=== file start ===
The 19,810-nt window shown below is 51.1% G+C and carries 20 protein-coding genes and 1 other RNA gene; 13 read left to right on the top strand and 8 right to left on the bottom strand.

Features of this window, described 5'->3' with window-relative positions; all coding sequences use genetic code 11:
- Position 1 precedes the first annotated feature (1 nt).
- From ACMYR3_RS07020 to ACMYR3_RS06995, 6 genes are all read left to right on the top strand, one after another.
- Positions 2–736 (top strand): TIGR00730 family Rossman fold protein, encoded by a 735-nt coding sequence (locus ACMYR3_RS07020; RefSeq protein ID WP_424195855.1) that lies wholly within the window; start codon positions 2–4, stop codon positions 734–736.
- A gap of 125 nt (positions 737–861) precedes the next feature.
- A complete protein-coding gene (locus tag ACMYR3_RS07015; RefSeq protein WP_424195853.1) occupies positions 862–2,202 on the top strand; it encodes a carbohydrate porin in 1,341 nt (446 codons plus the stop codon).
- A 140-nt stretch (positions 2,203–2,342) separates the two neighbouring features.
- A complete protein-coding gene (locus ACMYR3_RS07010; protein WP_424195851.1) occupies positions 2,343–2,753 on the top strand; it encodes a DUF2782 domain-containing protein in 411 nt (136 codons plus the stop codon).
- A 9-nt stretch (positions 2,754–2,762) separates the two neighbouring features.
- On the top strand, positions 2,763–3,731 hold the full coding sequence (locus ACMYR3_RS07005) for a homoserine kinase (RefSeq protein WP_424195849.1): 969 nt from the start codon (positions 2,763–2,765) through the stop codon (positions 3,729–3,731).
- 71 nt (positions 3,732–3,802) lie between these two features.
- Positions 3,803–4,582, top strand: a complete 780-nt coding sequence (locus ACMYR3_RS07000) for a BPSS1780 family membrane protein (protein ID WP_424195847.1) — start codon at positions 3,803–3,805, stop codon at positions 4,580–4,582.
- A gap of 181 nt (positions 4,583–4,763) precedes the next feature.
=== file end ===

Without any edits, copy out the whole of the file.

The 19,810-nt window shown below is 51.1% G+C and carries 20 protein-coding genes and 1 other RNA gene; 13 read left to right on the top strand and 8 right to left on the bottom strand.

Features of this window, described 5'->3' with window-relative positions; all coding sequences use genetic code 11:
- Position 1 precedes the first annotated feature (1 nt).
- From ACMYR3_RS07020 to ACMYR3_RS06995, 6 genes are all read left to right on the top strand, one after another.
- Positions 2–736 (top strand): TIGR00730 family Rossman fold protein, encoded by a 735-nt coding sequence (locus ACMYR3_RS07020; RefSeq protein ID WP_424195855.1) that lies wholly within the window; start codon positions 2–4, stop codon positions 734–736.
- A gap of 125 nt (positions 737–861) precedes the next feature.
- A complete protein-coding gene (locus tag ACMYR3_RS07015; RefSeq protein WP_424195853.1) occupies positions 862–2,202 on the top strand; it encodes a carbohydrate porin in 1,341 nt (446 codons plus the stop codon).
- A 140-nt stretch (positions 2,203–2,342) separates the two neighbouring features.
- A complete protein-coding gene (locus ACMYR3_RS07010; protein WP_424195851.1) occupies positions 2,343–2,753 on the top strand; it encodes a DUF2782 domain-containing protein in 411 nt (136 codons plus the stop codon).
- A 9-nt stretch (positions 2,754–2,762) separates the two neighbouring features.
- On the top strand, positions 2,763–3,731 hold the full coding sequence (locus ACMYR3_RS07005) for a homoserine kinase (RefSeq protein WP_424195849.1): 969 nt from the start codon (positions 2,763–2,765) through the stop codon (positions 3,729–3,731).
- 71 nt (positions 3,732–3,802) lie between these two features.
- Positions 3,803–4,582, top strand: a complete 780-nt coding sequence (locus ACMYR3_RS07000) for a BPSS1780 family membrane protein (protein ID WP_424195847.1) — start codon at positions 3,803–3,805, stop codon at positions 4,580–4,582.
- A gap of 181 nt (positions 4,583–4,763) precedes the next feature.